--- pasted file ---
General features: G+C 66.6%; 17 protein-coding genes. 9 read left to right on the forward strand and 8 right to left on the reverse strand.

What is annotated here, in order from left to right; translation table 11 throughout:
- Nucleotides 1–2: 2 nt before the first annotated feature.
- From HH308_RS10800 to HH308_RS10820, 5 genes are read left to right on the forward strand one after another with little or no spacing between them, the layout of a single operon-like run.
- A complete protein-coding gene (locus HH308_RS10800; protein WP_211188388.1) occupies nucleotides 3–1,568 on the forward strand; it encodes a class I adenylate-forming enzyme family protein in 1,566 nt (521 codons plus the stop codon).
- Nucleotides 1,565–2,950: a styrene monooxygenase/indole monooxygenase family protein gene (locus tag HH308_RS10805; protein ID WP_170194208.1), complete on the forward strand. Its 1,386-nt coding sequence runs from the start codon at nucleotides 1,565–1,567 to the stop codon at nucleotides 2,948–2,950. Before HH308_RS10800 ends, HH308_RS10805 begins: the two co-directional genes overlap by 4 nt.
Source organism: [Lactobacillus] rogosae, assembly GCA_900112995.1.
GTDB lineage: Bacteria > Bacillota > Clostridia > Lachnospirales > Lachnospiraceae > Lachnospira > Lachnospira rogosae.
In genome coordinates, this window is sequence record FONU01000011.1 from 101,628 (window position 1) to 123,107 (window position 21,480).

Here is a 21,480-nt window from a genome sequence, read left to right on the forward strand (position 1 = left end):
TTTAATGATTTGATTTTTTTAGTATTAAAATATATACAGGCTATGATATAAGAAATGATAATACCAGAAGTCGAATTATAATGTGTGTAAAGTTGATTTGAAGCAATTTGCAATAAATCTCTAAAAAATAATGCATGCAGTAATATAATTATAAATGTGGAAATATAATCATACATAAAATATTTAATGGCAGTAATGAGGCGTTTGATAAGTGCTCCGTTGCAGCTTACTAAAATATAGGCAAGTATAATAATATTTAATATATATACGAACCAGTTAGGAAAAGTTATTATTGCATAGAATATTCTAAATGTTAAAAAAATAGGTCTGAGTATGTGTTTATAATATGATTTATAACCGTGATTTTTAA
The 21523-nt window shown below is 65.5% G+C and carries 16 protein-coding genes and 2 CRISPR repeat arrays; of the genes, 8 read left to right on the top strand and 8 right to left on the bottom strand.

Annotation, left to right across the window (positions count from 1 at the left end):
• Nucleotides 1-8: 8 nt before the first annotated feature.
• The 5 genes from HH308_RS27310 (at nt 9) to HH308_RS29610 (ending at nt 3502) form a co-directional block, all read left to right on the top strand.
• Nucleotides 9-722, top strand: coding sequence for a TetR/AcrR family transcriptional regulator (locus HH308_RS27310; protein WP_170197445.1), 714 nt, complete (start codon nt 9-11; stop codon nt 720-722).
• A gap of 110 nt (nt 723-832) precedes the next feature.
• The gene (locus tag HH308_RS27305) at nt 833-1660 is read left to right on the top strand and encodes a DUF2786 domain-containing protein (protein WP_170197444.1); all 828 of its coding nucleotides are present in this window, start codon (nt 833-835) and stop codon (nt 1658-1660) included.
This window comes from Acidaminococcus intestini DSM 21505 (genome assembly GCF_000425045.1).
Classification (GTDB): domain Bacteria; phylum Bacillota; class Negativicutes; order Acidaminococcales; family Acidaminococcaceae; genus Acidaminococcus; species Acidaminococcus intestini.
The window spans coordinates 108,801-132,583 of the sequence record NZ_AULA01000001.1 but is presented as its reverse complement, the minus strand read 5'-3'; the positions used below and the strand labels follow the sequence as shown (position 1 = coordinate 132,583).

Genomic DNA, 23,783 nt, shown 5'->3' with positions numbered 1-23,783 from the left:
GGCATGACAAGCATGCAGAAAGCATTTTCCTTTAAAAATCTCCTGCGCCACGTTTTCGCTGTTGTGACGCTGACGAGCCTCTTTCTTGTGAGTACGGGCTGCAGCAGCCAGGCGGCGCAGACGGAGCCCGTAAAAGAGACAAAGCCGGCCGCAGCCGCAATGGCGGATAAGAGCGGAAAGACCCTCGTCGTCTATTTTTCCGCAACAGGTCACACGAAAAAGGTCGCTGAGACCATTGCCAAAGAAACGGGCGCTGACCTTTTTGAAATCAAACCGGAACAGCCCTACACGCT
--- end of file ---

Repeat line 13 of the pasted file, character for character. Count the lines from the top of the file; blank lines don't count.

Annotation, left to right across the window (positions count from 1 at the left end):